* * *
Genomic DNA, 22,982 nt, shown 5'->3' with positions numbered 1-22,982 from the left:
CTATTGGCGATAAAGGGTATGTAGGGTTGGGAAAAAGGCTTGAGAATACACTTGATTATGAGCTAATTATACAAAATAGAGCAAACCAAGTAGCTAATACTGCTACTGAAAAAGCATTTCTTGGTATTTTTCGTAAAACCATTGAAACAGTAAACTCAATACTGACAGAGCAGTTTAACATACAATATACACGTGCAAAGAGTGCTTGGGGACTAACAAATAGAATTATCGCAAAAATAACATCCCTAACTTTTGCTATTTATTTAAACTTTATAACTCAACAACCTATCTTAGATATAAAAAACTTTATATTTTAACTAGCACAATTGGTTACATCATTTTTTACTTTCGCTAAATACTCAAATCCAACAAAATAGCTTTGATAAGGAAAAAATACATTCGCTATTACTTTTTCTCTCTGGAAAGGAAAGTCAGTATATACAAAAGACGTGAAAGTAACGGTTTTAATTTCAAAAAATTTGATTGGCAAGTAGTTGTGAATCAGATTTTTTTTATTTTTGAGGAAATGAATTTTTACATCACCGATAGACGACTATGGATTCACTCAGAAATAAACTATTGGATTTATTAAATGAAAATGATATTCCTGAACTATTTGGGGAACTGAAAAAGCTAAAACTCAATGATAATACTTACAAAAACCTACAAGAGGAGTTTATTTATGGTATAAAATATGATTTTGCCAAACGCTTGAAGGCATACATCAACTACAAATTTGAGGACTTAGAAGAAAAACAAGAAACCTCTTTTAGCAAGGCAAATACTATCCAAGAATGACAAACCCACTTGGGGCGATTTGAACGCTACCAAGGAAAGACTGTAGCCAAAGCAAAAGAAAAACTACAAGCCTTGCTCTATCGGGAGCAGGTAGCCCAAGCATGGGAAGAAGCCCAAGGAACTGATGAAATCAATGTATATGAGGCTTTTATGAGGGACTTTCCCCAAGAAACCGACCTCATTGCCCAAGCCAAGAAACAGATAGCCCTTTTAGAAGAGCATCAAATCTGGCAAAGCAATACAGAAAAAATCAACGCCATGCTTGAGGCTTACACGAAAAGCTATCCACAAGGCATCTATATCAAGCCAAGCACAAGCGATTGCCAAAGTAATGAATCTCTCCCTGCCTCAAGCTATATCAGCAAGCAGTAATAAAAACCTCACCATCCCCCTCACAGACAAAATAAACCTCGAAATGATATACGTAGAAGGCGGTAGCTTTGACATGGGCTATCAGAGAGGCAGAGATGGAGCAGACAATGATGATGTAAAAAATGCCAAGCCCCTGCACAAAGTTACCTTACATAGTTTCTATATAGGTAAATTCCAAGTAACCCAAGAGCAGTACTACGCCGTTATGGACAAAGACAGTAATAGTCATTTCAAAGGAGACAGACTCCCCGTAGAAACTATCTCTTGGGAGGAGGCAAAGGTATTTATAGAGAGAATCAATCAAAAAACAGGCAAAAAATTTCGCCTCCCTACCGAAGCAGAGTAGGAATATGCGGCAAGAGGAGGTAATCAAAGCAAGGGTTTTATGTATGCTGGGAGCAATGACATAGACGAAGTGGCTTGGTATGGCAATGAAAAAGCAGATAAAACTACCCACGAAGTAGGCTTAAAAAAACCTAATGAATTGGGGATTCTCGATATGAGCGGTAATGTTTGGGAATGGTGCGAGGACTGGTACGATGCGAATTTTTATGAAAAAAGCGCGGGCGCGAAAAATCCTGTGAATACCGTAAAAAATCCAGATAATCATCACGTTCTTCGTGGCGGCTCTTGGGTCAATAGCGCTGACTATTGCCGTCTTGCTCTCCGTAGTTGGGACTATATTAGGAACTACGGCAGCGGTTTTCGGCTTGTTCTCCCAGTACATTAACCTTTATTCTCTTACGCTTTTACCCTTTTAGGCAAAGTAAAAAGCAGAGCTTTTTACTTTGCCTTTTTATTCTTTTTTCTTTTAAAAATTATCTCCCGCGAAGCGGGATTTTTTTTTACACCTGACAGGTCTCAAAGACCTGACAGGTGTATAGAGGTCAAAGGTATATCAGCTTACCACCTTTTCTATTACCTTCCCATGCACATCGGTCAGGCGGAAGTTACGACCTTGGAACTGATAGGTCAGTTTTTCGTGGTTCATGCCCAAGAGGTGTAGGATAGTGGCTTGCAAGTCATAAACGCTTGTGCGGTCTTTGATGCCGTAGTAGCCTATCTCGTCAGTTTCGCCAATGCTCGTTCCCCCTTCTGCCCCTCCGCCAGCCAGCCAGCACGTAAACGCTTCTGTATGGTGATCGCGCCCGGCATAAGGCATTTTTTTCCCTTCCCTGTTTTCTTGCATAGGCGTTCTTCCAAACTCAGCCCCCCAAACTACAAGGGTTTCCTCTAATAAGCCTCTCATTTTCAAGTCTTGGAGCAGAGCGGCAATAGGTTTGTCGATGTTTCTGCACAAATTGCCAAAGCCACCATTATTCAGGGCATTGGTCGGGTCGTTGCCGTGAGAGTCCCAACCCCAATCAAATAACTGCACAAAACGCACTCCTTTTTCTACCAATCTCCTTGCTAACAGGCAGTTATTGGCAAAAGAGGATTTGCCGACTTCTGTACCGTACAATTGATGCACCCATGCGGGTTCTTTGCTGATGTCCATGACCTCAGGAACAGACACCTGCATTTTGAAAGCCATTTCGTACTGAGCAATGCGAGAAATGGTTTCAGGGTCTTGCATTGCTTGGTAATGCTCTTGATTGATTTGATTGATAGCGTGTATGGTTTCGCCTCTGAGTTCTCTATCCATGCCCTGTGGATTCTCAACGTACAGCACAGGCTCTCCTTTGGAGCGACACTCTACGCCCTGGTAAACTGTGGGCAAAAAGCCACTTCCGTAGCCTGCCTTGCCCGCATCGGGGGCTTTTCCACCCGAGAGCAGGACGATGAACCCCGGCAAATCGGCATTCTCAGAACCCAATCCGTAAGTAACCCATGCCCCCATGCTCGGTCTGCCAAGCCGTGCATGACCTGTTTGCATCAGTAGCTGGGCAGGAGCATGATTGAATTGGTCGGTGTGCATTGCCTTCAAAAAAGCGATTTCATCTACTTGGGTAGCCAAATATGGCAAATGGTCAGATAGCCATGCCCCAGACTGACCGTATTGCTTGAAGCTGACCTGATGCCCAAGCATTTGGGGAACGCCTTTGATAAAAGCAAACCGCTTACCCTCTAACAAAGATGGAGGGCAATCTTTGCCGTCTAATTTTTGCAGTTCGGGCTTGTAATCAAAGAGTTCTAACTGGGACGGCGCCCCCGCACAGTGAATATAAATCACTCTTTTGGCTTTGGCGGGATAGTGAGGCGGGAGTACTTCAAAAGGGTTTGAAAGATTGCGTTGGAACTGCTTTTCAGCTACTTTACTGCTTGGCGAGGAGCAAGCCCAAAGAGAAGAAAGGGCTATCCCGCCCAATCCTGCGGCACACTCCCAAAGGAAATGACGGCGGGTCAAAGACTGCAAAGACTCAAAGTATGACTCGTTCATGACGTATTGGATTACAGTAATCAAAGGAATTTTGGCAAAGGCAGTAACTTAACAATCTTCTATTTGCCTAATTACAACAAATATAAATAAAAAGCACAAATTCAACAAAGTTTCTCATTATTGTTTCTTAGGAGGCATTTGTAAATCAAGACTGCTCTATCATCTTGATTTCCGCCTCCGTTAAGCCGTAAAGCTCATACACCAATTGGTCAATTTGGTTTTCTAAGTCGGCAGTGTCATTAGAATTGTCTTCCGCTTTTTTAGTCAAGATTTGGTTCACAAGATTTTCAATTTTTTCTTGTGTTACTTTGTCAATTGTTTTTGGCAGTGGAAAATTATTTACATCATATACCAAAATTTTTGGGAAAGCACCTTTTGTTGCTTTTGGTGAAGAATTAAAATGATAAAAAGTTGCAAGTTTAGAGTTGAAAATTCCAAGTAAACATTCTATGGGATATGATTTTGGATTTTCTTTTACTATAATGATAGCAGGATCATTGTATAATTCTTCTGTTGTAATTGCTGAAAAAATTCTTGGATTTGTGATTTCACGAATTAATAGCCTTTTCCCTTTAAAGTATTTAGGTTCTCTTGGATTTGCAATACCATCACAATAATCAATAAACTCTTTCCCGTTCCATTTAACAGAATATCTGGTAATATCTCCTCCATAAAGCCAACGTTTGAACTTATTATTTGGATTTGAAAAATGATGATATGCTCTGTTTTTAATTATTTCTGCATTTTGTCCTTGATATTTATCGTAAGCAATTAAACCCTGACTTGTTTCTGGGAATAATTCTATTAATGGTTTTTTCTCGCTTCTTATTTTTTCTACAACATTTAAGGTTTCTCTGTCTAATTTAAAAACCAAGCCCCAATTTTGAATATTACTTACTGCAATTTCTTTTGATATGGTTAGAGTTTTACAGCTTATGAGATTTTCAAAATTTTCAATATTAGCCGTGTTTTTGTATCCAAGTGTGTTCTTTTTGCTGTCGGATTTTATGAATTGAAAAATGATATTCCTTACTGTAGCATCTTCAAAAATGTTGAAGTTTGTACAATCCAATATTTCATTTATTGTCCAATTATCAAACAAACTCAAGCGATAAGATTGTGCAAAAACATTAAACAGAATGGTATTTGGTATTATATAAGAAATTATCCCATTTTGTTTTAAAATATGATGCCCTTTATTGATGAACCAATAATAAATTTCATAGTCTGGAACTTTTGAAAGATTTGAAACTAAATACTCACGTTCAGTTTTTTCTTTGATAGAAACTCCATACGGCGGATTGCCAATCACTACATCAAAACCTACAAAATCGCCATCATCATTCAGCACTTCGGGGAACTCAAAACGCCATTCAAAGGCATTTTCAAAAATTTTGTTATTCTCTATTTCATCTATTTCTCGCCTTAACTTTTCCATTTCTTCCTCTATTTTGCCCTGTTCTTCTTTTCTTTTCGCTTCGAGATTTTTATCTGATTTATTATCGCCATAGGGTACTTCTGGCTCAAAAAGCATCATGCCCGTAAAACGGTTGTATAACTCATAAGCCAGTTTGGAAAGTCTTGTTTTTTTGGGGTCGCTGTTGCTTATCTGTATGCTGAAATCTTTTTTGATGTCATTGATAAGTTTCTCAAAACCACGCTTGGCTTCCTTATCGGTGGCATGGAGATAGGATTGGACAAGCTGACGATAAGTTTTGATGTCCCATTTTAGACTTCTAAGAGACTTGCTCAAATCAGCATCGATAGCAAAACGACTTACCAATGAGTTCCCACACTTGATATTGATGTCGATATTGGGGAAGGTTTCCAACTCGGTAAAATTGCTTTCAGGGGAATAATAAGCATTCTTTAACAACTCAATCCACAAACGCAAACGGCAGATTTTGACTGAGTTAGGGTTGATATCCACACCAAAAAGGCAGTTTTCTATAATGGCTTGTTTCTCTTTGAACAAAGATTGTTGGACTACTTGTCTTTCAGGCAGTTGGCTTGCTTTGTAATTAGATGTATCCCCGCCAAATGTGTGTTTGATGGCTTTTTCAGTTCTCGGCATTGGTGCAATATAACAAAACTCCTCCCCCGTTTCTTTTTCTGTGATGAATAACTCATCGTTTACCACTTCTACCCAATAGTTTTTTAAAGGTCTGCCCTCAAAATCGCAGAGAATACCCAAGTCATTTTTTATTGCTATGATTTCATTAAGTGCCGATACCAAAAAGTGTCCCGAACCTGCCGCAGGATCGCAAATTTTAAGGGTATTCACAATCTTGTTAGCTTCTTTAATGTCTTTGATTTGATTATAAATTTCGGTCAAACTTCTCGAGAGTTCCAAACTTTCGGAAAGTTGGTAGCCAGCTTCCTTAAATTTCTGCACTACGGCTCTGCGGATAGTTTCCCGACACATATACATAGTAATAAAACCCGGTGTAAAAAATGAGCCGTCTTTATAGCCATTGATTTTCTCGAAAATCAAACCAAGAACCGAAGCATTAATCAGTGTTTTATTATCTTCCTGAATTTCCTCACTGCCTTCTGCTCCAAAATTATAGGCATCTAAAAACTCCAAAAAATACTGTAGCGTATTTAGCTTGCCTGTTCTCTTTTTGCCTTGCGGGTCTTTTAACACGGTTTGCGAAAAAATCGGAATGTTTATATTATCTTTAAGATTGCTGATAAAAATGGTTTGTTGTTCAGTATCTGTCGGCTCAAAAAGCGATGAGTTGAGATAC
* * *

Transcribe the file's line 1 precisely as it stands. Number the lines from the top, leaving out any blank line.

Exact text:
Genomic DNA, 22,982 nt, shown 5'->3' with positions numbered 1-22,982 from the left: